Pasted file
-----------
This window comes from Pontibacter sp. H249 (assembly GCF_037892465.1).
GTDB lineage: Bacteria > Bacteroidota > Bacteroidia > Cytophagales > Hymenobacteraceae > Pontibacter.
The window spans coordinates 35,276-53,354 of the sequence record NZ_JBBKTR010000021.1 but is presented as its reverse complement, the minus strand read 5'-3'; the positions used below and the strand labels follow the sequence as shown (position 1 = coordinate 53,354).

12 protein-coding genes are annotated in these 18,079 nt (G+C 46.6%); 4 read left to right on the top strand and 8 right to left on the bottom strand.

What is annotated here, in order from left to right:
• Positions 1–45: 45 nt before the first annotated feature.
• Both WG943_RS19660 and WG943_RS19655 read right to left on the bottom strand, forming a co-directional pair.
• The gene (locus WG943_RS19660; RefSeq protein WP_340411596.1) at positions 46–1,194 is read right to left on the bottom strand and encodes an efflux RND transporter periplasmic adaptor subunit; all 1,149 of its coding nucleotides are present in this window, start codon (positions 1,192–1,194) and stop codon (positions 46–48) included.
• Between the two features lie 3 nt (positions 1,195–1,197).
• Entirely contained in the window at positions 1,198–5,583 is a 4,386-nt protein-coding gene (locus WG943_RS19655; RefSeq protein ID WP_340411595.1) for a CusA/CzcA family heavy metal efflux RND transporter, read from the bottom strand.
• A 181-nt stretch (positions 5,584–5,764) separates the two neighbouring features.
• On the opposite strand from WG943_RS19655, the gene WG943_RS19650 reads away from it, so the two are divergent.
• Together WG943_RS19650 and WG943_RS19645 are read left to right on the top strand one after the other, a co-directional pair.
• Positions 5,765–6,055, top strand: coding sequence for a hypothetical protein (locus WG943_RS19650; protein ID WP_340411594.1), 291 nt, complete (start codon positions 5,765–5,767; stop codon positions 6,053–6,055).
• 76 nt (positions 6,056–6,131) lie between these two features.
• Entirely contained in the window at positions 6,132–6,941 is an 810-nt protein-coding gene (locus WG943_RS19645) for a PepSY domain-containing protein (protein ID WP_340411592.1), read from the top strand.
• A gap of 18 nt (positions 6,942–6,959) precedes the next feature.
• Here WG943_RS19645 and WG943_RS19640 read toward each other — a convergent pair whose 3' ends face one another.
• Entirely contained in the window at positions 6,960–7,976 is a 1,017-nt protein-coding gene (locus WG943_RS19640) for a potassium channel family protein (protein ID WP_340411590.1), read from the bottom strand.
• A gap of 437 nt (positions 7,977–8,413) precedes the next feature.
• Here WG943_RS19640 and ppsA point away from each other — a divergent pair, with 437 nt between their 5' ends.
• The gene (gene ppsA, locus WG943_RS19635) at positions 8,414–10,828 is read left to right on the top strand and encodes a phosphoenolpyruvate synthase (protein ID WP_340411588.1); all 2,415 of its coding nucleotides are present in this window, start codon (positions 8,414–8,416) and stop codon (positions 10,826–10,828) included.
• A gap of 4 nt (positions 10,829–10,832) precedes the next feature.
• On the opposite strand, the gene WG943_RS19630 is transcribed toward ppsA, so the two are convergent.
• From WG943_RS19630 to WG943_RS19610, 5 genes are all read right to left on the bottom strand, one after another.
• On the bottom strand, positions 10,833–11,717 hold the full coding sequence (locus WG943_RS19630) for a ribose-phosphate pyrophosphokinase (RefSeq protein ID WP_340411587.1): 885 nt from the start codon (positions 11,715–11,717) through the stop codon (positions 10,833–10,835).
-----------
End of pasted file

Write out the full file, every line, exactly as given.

This window comes from Pontibacter sp. H249 (assembly GCF_037892465.1).
GTDB lineage: Bacteria > Bacteroidota > Bacteroidia > Cytophagales > Hymenobacteraceae > Pontibacter.
The window spans coordinates 35,276-53,354 of the sequence record NZ_JBBKTR010000021.1 but is presented as its reverse complement, the minus strand read 5'-3'; the positions used below and the strand labels follow the sequence as shown (position 1 = coordinate 53,354).

12 protein-coding genes are annotated in these 18,079 nt (G+C 46.6%); 4 read left to right on the top strand and 8 right to left on the bottom strand.

What is annotated here, in order from left to right:
• Positions 1–45: 45 nt before the first annotated feature.
• Both WG943_RS19660 and WG943_RS19655 read right to left on the bottom strand, forming a co-directional pair.
• The gene (locus WG943_RS19660; RefSeq protein WP_340411596.1) at positions 46–1,194 is read right to left on the bottom strand and encodes an efflux RND transporter periplasmic adaptor subunit; all 1,149 of its coding nucleotides are present in this window, start codon (positions 1,192–1,194) and stop codon (positions 46–48) included.
• Between the two features lie 3 nt (positions 1,195–1,197).
• Entirely contained in the window at positions 1,198–5,583 is a 4,386-nt protein-coding gene (locus WG943_RS19655; RefSeq protein ID WP_340411595.1) for a CusA/CzcA family heavy metal efflux RND transporter, read from the bottom strand.
• A 181-nt stretch (positions 5,584–5,764) separates the two neighbouring features.
• On the opposite strand from WG943_RS19655, the gene WG943_RS19650 reads away from it, so the two are divergent.
• Together WG943_RS19650 and WG943_RS19645 are read left to right on the top strand one after the other, a co-directional pair.
• Positions 5,765–6,055, top strand: coding sequence for a hypothetical protein (locus WG943_RS19650; protein ID WP_340411594.1), 291 nt, complete (start codon positions 5,765–5,767; stop codon positions 6,053–6,055).
• 76 nt (positions 6,056–6,131) lie between these two features.
• Entirely contained in the window at positions 6,132–6,941 is an 810-nt protein-coding gene (locus WG943_RS19645) for a PepSY domain-containing protein (protein ID WP_340411592.1), read from the top strand.
• A gap of 18 nt (positions 6,942–6,959) precedes the next feature.
• Here WG943_RS19645 and WG943_RS19640 read toward each other — a convergent pair whose 3' ends face one another.
• Entirely contained in the window at positions 6,960–7,976 is a 1,017-nt protein-coding gene (locus WG943_RS19640) for a potassium channel family protein (protein ID WP_340411590.1), read from the bottom strand.
• A gap of 437 nt (positions 7,977–8,413) precedes the next feature.
• Here WG943_RS19640 and ppsA point away from each other — a divergent pair, with 437 nt between their 5' ends.
• The gene (gene ppsA, locus WG943_RS19635) at positions 8,414–10,828 is read left to right on the top strand and encodes a phosphoenolpyruvate synthase (protein ID WP_340411588.1); all 2,415 of its coding nucleotides are present in this window, start codon (positions 8,414–8,416) and stop codon (positions 10,826–10,828) included.
• A gap of 4 nt (positions 10,829–10,832) precedes the next feature.
• On the opposite strand, the gene WG943_RS19630 is transcribed toward ppsA, so the two are convergent.
• From WG943_RS19630 to WG943_RS19610, 5 genes are all read right to left on the bottom strand, one after another.
• On the bottom strand, positions 10,833–11,717 hold the full coding sequence (locus WG943_RS19630) for a ribose-phosphate pyrophosphokinase (RefSeq protein ID WP_340411587.1): 885 nt from the start codon (positions 11,715–11,717) through the stop codon (positions 10,833–10,835).